Other traditional names: Missel Thrush; Storm Cock Welsh: Brych y coed
The mistle thrush was first described by Linnaeus in his Systema naturae in 1758 under its current scientific name. The bird’s fondness for mistletoeberries is indicated by both its English and scientific names: Turdus is the Latin for “thrush”, and viscivorus, “mistletoe eater”, comes from viscum “mistletoe” and vorare, “to devour”.
The largest thrush native to Europe, the Mistle thrush is a large greyish thrush, with larger breast spots than the Song thrush, from which it is also distinguishable in flight by the flash of whitish underwing. The long tail has white tips on the outer feathers. There are no plumage differences between the sexes; juveniles are similar to adults, but have paler upperparts with creamy centres to many of the feathers and smaller spots on the yellowish underparts. By their first winter they are very similar to adults, although the underparts are usually more buff-toned.
The mistle thrush is quite terrestrial, hopping with its head held up and body erect; when excited, it will flick its wings and tail. The flight consists of undulating bounds interspersed with glides.
One of the finest songs of our resident birds, the male mistle thrush has a loud melodious ringing song with fluted whistles that are repeated three to six times, and used to advertise his territory, attract a mate and maintain the pair bond. He doesn’t have much of a song, just a reiteration of a few notes, but those are rich and deep in tone, and delivered with great energy and enthusiasm. Compared to its relatives, the song thrush and the blackbird, the repertoire is less varied, lacking the mellow fluting of the blackbird and the elegantly repeated phrases of the song thrush. The delivery is slower too, however the song is much louder, often audible up to 2 km (2,000 yds) away and can be sustained for up to an hour in a single performance.
The song is given from a treetop or other elevated position and welcomed as it comes early in the year before the other birds are in full song. The song may be heard in any month, although mainly between February and May/June, as being an early nester it is one of the first of the songbirds to fall quiet.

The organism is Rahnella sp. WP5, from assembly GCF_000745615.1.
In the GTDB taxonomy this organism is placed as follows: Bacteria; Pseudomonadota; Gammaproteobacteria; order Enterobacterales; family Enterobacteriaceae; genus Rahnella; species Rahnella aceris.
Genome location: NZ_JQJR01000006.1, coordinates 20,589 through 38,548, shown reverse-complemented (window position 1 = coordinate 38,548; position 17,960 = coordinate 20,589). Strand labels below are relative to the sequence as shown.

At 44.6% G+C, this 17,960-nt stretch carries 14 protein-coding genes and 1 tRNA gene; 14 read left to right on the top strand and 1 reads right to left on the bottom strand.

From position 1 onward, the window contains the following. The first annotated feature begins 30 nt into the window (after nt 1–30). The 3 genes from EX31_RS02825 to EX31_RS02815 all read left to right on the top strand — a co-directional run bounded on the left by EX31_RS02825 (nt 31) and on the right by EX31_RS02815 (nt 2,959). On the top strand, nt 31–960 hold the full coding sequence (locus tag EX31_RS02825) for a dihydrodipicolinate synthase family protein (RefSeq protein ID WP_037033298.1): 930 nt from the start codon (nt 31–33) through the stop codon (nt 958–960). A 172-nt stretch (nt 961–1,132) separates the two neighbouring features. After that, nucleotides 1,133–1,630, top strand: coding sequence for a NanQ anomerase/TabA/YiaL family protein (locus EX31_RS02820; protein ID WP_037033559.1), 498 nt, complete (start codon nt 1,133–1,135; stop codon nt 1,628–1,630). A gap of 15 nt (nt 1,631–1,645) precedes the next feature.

The mistle thrush has another traditional name too, the storm cock, attributed to the bird for the way in which it will sing from a tree top in all weathers, even in the teeth of a fierce winter gale-force wind. Unlike most other birds, who seek shelter from stormy weather, the Mistle Thrush actually seems to be stimulated by approaching storms and will sing or call lustily before and through bad weather.
The main call, given by both sexes, is a dry chattering krrrr, louder when it is alarmed or excited. It is often likened to the sound of a football rattle. There is also a squeaky tuk contact call.
Generally found in cultivated country, farmland, gardens, parks,orchards and where there are scattered trees.
The mistle thrush feeds on a wide variety of invertebrates, seeds and berries. Its preferred fruits including those of the mistletoe, holly and yew. Mistletoe is favoured where it is available. An interesting behavioural trait displayed by Mistle Thrushes in winter is resource guarding, when one or sometimes two birds will vigorously defend a food source such as mistletoe clumps, holly, yew or nowadays even a cotoneaster. This is defended against all-comers, thevigilant bird trying to ensure that food resources are maintained for itself throughout the winter. It has been shown that resource guarding birds have bigger and earlier clutches than birds that do not do it.
Mistle thrushes are found as individuals or pairs for much of the year, although families forage together in late summer, and groups may merge to form flocks of several tens of birds and it is not uncommon for up to 50 thrushes to feed together at that time of year. They roost at night in trees or bushes, again typically as individuals or pairs, but with families roosting together in autumn.
Breeding typically commences in mid-March in the south and west of Europe and late February in Britain.
The nest is built by the female, although the male may help. The thrush’s nest is a large bulky cup of sticks, dry grass, roots and moss, coated on the inside with a layer of mud and lined with fine grass and leaves and frequently ‘decorated’ with white scraps of paper or rag. It is usually built 10-40 feet up in a tree, often in an exposed position, but not uncommonly lower down and occasionally in a hedge or bush or on a ledge of a cliff or a building.
Typically the breeding season of the mistle thrush is March to early June, but the nest may contain eggs as early as February, long before there are any leaves to offer any protection. Nests built early in the breeding season are sometimes destroyed by bad weather. 3-5 eggs are laid and are incubated by the hen only, hatching within 13-14 days and nestlings then leave after about 15 days. There is often a second brood.
During this time the mistle thrush may display aggression; it may even attack a person or another bird should they venture too near its nest and has been known to swoop down to threaten a cat.
The common chaffinch often nests close to a mistle thrush, the vigilance of the finch and the aggressive behaviour of the thrush benefiting both species.